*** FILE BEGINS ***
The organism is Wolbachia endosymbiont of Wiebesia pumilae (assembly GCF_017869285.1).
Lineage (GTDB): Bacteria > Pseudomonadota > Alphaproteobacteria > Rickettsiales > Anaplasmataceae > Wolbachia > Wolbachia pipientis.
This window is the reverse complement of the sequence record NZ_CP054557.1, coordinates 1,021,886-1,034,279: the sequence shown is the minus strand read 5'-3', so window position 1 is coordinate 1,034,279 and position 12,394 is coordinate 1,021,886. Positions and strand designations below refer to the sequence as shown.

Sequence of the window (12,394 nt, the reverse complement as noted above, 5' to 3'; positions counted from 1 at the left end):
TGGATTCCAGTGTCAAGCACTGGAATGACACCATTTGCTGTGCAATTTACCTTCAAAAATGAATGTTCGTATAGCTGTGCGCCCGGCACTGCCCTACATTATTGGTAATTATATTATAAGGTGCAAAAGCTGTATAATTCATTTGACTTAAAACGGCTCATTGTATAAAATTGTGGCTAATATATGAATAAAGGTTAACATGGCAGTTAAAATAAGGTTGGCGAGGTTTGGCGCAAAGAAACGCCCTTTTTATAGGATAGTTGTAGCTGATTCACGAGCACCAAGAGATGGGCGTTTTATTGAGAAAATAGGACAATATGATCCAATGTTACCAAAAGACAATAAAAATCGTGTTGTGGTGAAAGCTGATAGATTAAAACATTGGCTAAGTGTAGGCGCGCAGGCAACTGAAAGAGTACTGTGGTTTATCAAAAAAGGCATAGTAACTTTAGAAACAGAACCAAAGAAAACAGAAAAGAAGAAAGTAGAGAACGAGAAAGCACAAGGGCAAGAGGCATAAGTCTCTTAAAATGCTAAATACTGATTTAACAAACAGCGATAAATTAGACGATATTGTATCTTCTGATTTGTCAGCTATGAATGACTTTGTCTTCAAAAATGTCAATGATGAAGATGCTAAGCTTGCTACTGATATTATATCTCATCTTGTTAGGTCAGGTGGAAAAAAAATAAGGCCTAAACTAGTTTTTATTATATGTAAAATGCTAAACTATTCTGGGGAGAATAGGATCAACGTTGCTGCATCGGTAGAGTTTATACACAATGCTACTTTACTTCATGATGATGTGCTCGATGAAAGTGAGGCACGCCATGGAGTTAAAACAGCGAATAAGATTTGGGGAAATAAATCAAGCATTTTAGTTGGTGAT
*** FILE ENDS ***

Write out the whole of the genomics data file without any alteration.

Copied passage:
The organism is Wolbachia endosymbiont of Wiebesia pumilae (assembly GCF_017869285.1).
Lineage (GTDB): Bacteria > Pseudomonadota > Alphaproteobacteria > Rickettsiales > Anaplasmataceae > Wolbachia > Wolbachia pipientis.
This window is the reverse complement of the sequence record NZ_CP054557.1, coordinates 1,021,886-1,034,279: the sequence shown is the minus strand read 5'-3', so window position 1 is coordinate 1,034,279 and position 12,394 is coordinate 1,021,886. Positions and strand designations below refer to the sequence as shown.

Sequence of the window (12,394 nt, the reverse complement as noted above, 5' to 3'; positions counted from 1 at the left end):
TGGATTCCAGTGTCAAGCACTGGAATGACACCATTTGCTGTGCAATTTACCTTCAAAAATGAATGTTCGTATAGCTGTGCGCCCGGCACTGCCCTACATTATTGGTAATTATATTATAAGGTGCAAAAGCTGTATAATTCATTTGACTTAAAACGGCTCATTGTATAAAATTGTGGCTAATATATGAATAAAGGTTAACATGGCAGTTAAAATAAGGTTGGCGAGGTTTGGCGCAAAGAAACGCCCTTTTTATAGGATAGTTGTAGCTGATTCACGAGCACCAAGAGATGGGCGTTTTATTGAGAAAATAGGACAATATGATCCAATGTTACCAAAAGACAATAAAAATCGTGTTGTGGTGAAAGCTGATAGATTAAAACATTGGCTAAGTGTAGGCGCGCAGGCAACTGAAAGAGTACTGTGGTTTATCAAAAAAGGCATAGTAACTTTAGAAACAGAACCAAAGAAAACAGAAAAGAAGAAAGTAGAGAACGAGAAAGCACAAGGGCAAGAGGCATAAGTCTCTTAAAATGCTAAATACTGATTTAACAAACAGCGATAAATTAGACGATATTGTATCTTCTGATTTGTCAGCTATGAATGACTTTGTCTTCAAAAATGTCAATGATGAAGATGCTAAGCTTGCTACTGATATTATATCTCATCTTGTTAGGTCAGGTGGAAAAAAAATAAGGCCTAAACTAGTTTTTATTATATGTAAAATGCTAAACTATTCTGGGGAGAATAGGATCAACGTTGCTGCATCGGTAGAGTTTATACACAATGCTACTTTACTTCATGATGATGTGCTCGATGAAAGTGAGGCACGCCATGGAGTTAAAACAGCGAATAAGATTTGGGGAAATAAATCAAGCATTTTAGTTGGTGAT